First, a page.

The small business size limits for Phase I and Phase II awards do not apply to Phase III awards.
Phase III Awards
A DOD component may award a Phase III contract on the basis of a project's success during the competitive preliminary stages. Phase III contracts may be awarded without further competition after Phase I or Phase II. All competition requirements are satisfied through the awarding of Phase I or Phase II contracts..
Tip sheets & Tutorials
Although each agency will have some criteria that are unique, we previously introduced three that are commonly considered important in evaluating all SBIR/STTR proposals: Innovation, Capabilities of the team, and Commercialization. To access, click HERE - clicking this link will redirect you to reference material provided by the U.S. Small Business Administration.
One goal of commercialization plans is to show you’re a risk manager, not a risk taker. You should identify and acknowledge the existing risks and provide a plan for how you will mitigate them. Access our Tip Sheet on this subject by clicking HERE.
Planning for commercialization should occur before you submit a proposal for SBIR or STTR, as opposed to after submission. Generally, if you are trying to figure out where to find a customer after developing a product or technology, it may be too late. Access our Tip Sheet on this subject by clicking HERE.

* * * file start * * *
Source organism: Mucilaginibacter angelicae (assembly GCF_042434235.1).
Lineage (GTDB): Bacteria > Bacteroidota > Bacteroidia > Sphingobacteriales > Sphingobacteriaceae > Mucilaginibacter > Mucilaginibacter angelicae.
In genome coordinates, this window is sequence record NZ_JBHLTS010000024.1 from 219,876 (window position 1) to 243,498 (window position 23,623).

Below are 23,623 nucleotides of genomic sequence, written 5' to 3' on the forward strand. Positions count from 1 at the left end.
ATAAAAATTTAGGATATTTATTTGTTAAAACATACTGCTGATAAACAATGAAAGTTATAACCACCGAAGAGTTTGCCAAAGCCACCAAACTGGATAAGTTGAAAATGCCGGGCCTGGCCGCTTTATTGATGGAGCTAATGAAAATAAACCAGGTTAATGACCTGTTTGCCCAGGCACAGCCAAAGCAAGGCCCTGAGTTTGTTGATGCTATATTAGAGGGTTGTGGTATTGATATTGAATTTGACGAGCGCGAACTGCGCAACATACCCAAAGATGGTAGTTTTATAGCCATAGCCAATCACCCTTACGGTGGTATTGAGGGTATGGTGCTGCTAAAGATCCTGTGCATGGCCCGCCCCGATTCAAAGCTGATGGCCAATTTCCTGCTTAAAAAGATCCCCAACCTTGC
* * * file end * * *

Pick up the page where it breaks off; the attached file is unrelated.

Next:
A critical component of your commercialization plan is gaining an understanding of the market that you are going to pursue. A proper market analysis can help to better inform you about what the true opportunity is for your product or service and how best to approach customers. Market analysis is a process that starts by first understanding the problem you are trying to solve, then identifying customers with the need to solve that problem. Finally, you determine the market size, and identify potential competitors. Access our Tip Sheet on this subject by clicking HERE.
The Secretary of Defense and the Secretary of each military department is authorized to create and administer a Commercialization Readiness Program (CRP) to accelerate the transition of technologies, products, and services developed under the Small Business Innovation Research Program or Small Business Technology Transfer Program to Phase III, including the acquisition process. Access our Tip Sheet on this subject by clicking HERE.
Phase III status is important because it is the admission ticket to receiving SBIR/STTR Data Rights and other Phase III rights. Once an SBIR firm passes through Phases I and II of the SBIR program, it enters the Phase III stage, where the right to SBIR Data Rights is harder to recognize. To access, click HERE - clicking this link will redirect you to reference material provided by the U.S. Small Business Administration.
Phase III status is the admission ticket to receiving SBIR Data Rights in a funding agreement. That is why it is so critical to recognize a Phase III requirement, and to insist that SBIR rights be accorded a Phase III. To access, click HERE - clicking this link will redirect you to reference material provided by the U.S. Small Business Administration.